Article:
Rose Styron may not be as well known as her late husband, William Styron, the celebrated author of such novels as “The Confessions of Nat Turner” and “Sophie’s Choice.” But with James Lapine’s lovely film “In the Company of Rose,” the buoyant and radiant poet, journalist and human rights activist, now 95, finally receives a much-deserved documentary close-up.

Lapine, the three-time Tony Award-winning librettist (“Into the Woods,” “Falsettos,” “Passion”), as well as an acclaimed film and stage director, playwright and screenwriter, shot a series of casual conversations between 2014 and 2019 with Rose, a friend and fellow Martha’s Vineyard denizen. (She’s a year-round resident; Lapine summers there.) With the help of editor Miky Wolf, he whittled down 22 hours of chat footage, then added a wealth of archival clips and photos — much of it from the Styron family’s personal collection — along with gentle bits of animation. The result is a compact and captivating look at an intriguing, at times high-flying, well-lived life.

Lapine impresses as a relaxed and instinctive interviewer, often seen in effective split-screen shots with Styron. She proves a warm, accessible subject as she talks about her affluent Maryland youth and rigid mother, college and graduate school years, romantic early days living in Italy with William, their subsequent 53-year marriage and four children, and her four published books of poetry. For decades, she also widely traveled the globe for both her journalism work and on behalf of Amnesty International USA, of which she is a founding member.

Director James Lapine and poet Rose Styron in the documentary “In the Company of Rose.”

(Greenwich Entertainment)

Rose Styron doesn’t come off as a name dropper but rather a friend and vital participant as she recounts her and William’s encounters over the years with such luminaries as President Kennedy and First Lady Jacqueline Kennedy, Truman Capote, Philip Roth, Arthur Miller, James Baldwin and Jerzy Kosinski. And she has plenty of evocative snapshots to back up these enjoyable tales.

Her modest account of a single, crucial contribution she made to the writing of “Sophie’s Choice” is also enlightening.

Not surprisingly, Styron’s candid, detailed recollections of life with her brilliant if often remote and troubled husband provide some of the movie’s more compelling moments. Her offhand mention of their marital infidelities — William’s being more involved than hers — is an eye-opener. Styron is also upfront about her husband’s longtime alcoholism. But it’s her sad and painful memories of his crippling bouts of depression, suicidal thoughts and electroshock therapy that paint a most vivid picture of the author’s later life — and her and their children’s place within it. (He died of pneumonia in 2006 at age 81.)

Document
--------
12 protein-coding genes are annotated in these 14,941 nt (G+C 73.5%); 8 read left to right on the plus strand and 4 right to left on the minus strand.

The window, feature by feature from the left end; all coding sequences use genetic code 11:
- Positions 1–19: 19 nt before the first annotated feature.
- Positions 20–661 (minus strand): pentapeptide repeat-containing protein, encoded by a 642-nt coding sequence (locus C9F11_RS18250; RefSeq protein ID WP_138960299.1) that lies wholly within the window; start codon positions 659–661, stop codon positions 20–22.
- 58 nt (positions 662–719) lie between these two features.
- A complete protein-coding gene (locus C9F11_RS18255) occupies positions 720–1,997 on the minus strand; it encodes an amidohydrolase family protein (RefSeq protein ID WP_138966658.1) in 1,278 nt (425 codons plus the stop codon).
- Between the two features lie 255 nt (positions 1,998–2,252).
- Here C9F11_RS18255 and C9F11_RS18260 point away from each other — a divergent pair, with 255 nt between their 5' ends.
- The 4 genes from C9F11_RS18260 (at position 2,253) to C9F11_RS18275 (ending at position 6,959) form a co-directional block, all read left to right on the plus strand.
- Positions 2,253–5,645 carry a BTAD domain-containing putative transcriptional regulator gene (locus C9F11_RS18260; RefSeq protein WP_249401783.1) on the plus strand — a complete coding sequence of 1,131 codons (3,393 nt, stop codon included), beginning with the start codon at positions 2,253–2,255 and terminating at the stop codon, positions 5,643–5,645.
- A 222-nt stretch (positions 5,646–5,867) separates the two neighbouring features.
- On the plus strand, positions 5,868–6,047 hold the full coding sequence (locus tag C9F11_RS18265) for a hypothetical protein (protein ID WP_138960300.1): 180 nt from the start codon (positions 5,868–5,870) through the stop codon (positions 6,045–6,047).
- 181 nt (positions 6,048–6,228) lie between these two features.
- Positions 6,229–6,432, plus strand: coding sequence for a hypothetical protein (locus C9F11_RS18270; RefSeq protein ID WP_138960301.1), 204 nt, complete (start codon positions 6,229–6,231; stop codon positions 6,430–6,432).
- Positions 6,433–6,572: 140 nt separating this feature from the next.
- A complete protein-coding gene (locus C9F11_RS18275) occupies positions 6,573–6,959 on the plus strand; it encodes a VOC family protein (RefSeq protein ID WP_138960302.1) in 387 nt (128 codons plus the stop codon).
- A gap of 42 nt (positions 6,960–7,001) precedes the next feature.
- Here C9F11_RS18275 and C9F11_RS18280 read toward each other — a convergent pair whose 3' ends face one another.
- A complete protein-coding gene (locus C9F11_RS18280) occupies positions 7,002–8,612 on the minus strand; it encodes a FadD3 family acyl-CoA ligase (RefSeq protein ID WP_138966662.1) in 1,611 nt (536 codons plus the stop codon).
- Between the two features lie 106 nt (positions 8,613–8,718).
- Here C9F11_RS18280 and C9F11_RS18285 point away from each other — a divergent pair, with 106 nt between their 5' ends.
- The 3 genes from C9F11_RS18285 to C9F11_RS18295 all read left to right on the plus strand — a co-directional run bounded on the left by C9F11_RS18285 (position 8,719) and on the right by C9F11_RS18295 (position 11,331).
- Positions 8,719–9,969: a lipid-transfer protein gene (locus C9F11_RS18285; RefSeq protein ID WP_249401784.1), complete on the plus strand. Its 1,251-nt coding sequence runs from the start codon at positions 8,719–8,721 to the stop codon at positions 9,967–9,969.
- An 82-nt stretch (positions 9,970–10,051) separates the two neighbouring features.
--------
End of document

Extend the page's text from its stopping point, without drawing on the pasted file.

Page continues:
It’s easy to see what drew Lapine to Styron as a comrade and why he felt so moved to document their discussions, even if he admittedly didn’t start with a particularly clear structure or direction.

Styron has a long history of making others feel special, and it’s invigorating to watch someone so seemingly comfortable in her own skin. You want to hang out with her for real.

We also get to know Lapine a bit as he opens up in frank and pertinent ways while speaking with Styron. In relating, for example, how he — an essentially shy person who was a photographer before he started working in theater — finds solace hiding behind a camera, he brings an instant humanity to his humble presence. Unlike some documentary interviewers, Lapine never gets in the way of his subject but rather enhances the overall narrative.

Rose Styron makes for excellent company, indeed. And if this engaging film whets your appetite for an even more encompassing look at this inspiring woman, her recently released memoir, “Beyond This Harbor: Adventurous Tales of the Heart,may be just the thing.

‘In the Company of Rose’

Not rated
Running time: 1 hour, 25 minutes.
Playing: Starts June 30, Laemmle Royal, West Los Angeles; also available on VOD

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